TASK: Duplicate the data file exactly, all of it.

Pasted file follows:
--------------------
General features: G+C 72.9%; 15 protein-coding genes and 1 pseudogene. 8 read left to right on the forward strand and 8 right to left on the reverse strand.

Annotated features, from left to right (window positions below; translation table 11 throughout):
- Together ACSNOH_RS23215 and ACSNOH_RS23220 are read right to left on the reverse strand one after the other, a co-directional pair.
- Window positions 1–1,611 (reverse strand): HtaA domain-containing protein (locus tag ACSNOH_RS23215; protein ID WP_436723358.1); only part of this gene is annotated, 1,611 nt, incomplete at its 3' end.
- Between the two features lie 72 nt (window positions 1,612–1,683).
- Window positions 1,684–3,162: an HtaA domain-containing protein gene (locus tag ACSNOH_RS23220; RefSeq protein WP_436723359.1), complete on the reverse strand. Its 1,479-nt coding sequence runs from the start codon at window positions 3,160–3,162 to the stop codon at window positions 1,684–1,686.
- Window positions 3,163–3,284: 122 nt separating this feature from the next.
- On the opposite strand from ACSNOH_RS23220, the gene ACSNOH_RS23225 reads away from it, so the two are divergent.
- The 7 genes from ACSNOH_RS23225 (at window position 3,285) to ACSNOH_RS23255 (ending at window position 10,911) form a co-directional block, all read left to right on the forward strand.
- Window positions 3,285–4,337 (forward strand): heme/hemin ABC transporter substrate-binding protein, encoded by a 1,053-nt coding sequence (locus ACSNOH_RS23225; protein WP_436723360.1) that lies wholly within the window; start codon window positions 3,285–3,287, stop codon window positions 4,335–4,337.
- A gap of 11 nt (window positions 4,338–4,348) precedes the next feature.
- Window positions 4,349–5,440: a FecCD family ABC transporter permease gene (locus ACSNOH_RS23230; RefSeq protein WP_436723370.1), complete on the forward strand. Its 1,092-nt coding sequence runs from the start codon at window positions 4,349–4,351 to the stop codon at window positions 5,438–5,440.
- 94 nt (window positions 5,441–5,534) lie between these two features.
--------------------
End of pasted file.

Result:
General features: G+C 72.9%; 15 protein-coding genes and 1 pseudogene. 8 read left to right on the forward strand and 8 right to left on the reverse strand.

Annotated features, from left to right (window positions below; translation table 11 throughout):
- Together ACSNOH_RS23215 and ACSNOH_RS23220 are read right to left on the reverse strand one after the other, a co-directional pair.
- Window positions 1–1,611 (reverse strand): HtaA domain-containing protein (locus tag ACSNOH_RS23215; protein ID WP_436723358.1); only part of this gene is annotated, 1,611 nt, incomplete at its 3' end.
- Between the two features lie 72 nt (window positions 1,612–1,683).
- Window positions 1,684–3,162: an HtaA domain-containing protein gene (locus tag ACSNOH_RS23220; RefSeq protein WP_436723359.1), complete on the reverse strand. Its 1,479-nt coding sequence runs from the start codon at window positions 3,160–3,162 to the stop codon at window positions 1,684–1,686.
- Window positions 3,163–3,284: 122 nt separating this feature from the next.
- On the opposite strand from ACSNOH_RS23220, the gene ACSNOH_RS23225 reads away from it, so the two are divergent.
- The 7 genes from ACSNOH_RS23225 (at window position 3,285) to ACSNOH_RS23255 (ending at window position 10,911) form a co-directional block, all read left to right on the forward strand.
- Window positions 3,285–4,337 (forward strand): heme/hemin ABC transporter substrate-binding protein, encoded by a 1,053-nt coding sequence (locus ACSNOH_RS23225; protein WP_436723360.1) that lies wholly within the window; start codon window positions 3,285–3,287, stop codon window positions 4,335–4,337.
- A gap of 11 nt (window positions 4,338–4,348) precedes the next feature.
- Window positions 4,349–5,440: a FecCD family ABC transporter permease gene (locus ACSNOH_RS23230; RefSeq protein WP_436723370.1), complete on the forward strand. Its 1,092-nt coding sequence runs from the start codon at window positions 4,349–4,351 to the stop codon at window positions 5,438–5,440.
- 94 nt (window positions 5,441–5,534) lie between these two features.